Unsolicited Advice for New and Aspiring Dungeon Masters

Playing Dungeons & Dragons is fun as hell. This isn’t an opinion, mind you, it’s a dang fact. True, the game’s very name conjures up many associations, not all of which are positive. While we as a society enjoy the benefits (and the drawbacks) of not living in an age where people are afraid of expressing and experimenting with their inner dorkdoms, D&D still carries a fair amount of baggage with it. There are a lot of rules. The idea of role-playing a character is off-putting to many. Game sessions take hours. All of these things remain true.

But then you start playing and all of these edges start to smooth over. You find that you only have to worry about the rules that apply to your character, and that you only have to do as much play-acting as you’re comfortable with, and that the hours fly by once the game gets going. Soon enough, you’ve bought your own Player’s Handbook, and your own dice, and you start spending your free time creating new characters, and thinking about what kind of campaign you would run if you were a Dungeon Master.

And then not long after that, you’re bringing up D&D in casual conversation, and one of your friends mentions that she’s always been vaguely interested in playing, but didn’t know how to get into it, and then your other friend is talking about how he would also like to try his hand at playing, and before you know it you’ve also bought a Dungeon Master’s Guide and a Monster Manual and a DM screen and a campaign module and holy crap everyone’s coming over tomorrow to play and you’re note sure if your ready to run the game and no one’s going to have fun and you’ll be out like, five friends after the sessions is over and AGGGGHHHHHHHHHHHH

It’s ok. Take a deep breath. You’ll get through this. Not only will you get through this, everyone is gonna have fun, too. I promise. When you’re running your first few games and find yourself feeling in over your head, here’s a few pointers I’ve picked up from DMing that have kept me from losing my cool:

No one expects you to remember everything. Again, D&D has a lot of rules to begin with, and campaign modules are full of specific trap triggers and ambush points and story scenes and weird magic effects and all this other little stuff to keep track of. You’re not going to remember every single thing, and that’s OK! Let yourself off the hook for not remembering that the cave floor is covered in sentient mold, or that the giant treasure pile is a magical illusion, or that the kobolds spring their ambush in this specific corridor, or whatever. You can always go back and correct yourself as long as you’re not a dick about it, or simply move on if that’s easier.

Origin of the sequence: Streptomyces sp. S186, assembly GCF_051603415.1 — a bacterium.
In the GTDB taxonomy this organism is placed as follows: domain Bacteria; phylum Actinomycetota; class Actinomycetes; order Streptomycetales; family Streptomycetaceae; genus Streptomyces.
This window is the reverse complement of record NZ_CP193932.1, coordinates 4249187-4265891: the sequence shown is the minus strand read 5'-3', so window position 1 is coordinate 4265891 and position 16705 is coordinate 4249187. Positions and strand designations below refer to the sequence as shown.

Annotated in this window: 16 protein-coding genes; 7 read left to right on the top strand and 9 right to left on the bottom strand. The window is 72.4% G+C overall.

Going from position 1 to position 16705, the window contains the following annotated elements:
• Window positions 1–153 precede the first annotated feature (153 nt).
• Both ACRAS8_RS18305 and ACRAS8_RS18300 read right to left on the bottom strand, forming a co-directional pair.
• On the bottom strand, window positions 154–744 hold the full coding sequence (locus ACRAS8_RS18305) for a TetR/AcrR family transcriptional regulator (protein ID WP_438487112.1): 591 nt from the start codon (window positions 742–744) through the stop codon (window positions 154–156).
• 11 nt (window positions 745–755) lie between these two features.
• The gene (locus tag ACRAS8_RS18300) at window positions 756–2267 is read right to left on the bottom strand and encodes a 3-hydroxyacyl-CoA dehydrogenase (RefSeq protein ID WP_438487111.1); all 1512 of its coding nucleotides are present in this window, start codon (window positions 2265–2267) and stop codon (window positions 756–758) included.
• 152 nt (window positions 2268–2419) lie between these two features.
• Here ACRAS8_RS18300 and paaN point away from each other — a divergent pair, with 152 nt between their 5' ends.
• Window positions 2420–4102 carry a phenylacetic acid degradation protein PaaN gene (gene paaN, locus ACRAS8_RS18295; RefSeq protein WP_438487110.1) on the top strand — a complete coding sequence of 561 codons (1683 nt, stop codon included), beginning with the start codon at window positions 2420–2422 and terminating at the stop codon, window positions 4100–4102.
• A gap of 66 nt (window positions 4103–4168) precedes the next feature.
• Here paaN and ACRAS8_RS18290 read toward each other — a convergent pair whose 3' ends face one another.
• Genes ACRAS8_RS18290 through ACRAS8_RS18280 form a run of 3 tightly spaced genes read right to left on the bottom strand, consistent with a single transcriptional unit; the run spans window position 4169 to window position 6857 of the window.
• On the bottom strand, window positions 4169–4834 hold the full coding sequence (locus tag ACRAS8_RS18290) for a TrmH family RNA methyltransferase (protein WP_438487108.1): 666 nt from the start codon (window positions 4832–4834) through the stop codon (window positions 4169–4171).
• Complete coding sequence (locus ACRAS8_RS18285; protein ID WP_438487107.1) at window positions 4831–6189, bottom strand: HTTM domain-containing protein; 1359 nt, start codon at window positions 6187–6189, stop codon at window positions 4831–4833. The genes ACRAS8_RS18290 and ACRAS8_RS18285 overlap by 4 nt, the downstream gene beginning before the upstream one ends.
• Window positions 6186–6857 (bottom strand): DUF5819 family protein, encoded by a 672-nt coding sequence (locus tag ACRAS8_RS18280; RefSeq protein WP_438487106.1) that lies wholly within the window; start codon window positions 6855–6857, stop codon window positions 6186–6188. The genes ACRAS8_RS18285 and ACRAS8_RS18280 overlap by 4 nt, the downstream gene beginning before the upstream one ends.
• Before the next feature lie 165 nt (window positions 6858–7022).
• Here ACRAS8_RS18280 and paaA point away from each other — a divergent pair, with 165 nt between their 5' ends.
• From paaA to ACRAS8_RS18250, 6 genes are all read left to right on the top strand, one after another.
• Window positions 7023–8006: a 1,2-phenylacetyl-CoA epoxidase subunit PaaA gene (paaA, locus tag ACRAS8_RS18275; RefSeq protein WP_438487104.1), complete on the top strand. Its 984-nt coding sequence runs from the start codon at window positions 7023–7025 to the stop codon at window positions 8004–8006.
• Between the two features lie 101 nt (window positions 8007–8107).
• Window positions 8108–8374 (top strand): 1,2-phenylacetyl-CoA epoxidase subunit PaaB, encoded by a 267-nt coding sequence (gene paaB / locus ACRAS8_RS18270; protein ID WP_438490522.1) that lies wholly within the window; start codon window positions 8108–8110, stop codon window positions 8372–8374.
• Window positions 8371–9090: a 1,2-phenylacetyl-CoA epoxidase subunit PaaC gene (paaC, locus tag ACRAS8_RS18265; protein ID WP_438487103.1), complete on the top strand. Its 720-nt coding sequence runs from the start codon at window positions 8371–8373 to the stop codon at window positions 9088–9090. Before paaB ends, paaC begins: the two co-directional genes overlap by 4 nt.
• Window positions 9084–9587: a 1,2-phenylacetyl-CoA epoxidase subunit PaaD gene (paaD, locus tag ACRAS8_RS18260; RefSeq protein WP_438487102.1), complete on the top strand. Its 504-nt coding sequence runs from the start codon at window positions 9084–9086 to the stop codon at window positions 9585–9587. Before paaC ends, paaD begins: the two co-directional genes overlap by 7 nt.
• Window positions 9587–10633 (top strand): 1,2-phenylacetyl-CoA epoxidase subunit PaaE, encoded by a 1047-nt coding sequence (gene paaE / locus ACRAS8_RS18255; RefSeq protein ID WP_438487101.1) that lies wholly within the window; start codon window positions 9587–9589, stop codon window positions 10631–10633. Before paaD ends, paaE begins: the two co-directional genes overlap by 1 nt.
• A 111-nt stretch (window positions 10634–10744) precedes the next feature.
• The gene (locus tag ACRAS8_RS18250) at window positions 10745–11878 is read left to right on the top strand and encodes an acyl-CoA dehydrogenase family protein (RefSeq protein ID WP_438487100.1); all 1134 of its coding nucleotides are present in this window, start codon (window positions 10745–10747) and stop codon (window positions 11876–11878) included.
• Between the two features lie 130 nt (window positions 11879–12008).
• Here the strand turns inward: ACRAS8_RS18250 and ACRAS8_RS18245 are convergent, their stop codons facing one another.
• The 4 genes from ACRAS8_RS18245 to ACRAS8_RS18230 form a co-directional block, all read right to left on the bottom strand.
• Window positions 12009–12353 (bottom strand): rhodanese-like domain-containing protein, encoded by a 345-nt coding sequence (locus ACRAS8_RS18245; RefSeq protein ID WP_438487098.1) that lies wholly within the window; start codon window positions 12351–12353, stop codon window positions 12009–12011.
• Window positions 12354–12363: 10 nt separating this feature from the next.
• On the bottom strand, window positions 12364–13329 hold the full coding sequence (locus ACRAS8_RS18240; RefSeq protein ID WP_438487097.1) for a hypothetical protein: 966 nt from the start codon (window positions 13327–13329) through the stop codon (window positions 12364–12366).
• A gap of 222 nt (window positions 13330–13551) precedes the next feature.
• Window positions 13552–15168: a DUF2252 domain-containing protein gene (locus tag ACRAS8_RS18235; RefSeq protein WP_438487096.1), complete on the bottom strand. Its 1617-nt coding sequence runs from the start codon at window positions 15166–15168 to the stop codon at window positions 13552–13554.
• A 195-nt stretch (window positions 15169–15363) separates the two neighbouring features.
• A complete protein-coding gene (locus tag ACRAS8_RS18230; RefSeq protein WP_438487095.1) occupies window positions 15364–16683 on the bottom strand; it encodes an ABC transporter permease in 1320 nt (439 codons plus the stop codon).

Stay organized, and organize your DM materials in a way that makes sense for you. Even though you’re not going to get yourself hung up on remembering each and every thing that’s happening, you’re still going to have a lot of things to keep track of and a lot of books to switch back and forth between. Therefore, you’ll want to make sure you have a way to look stuff up that works for you. Personally, I like bookmarking a handful of important pages in the module book (usually just maps, as these tend to be placed at the front of the chapters describing what’s in each location) and keeping a separate notebook of additional reference notes and reminders on each area in the dungeon. This way I have some things directly bookmarked, but not so many I’m having trouble keeping the bookmarks straight. Again, this is what works for me. Maybe you need more things bookmarked, or fewer things, or you want to eschew bookmarks entirely in favor of your own system. Allow yourself to experiment with different ways of keeping track of things.

Remember to relax. As long as you’re playing with friends and people you like, everyone is going to have fun. You may feel as though you’re under a microscope while you’re DMing, but trust me, you’re not. Do you need to take a few minutes to check the module and set up the next encounter, or otherwise figure out what happens next? Take your time! Your players will check their phones or chat or whatever. They’re not gonna sit and stew silently while they think about how much you suck at this.

Ultimately, the goal of playing D&D is hanging out and having fun, and they’re gonna have fun even if you mess stuff up or stammer or trip yourself up trying to remember rules. It’s OK: you got this, and even when you don’t got this, you still got this.

Leave a Reply

Fill in your details below or click an icon to log in:

WordPress.com Logo

You are commenting using your WordPress.com account. Log Out /  Change )

Twitter picture

You are commenting using your Twitter account. Log Out /  Change )

Facebook photo

You are commenting using your Facebook account. Log Out /  Change )

Connecting to %s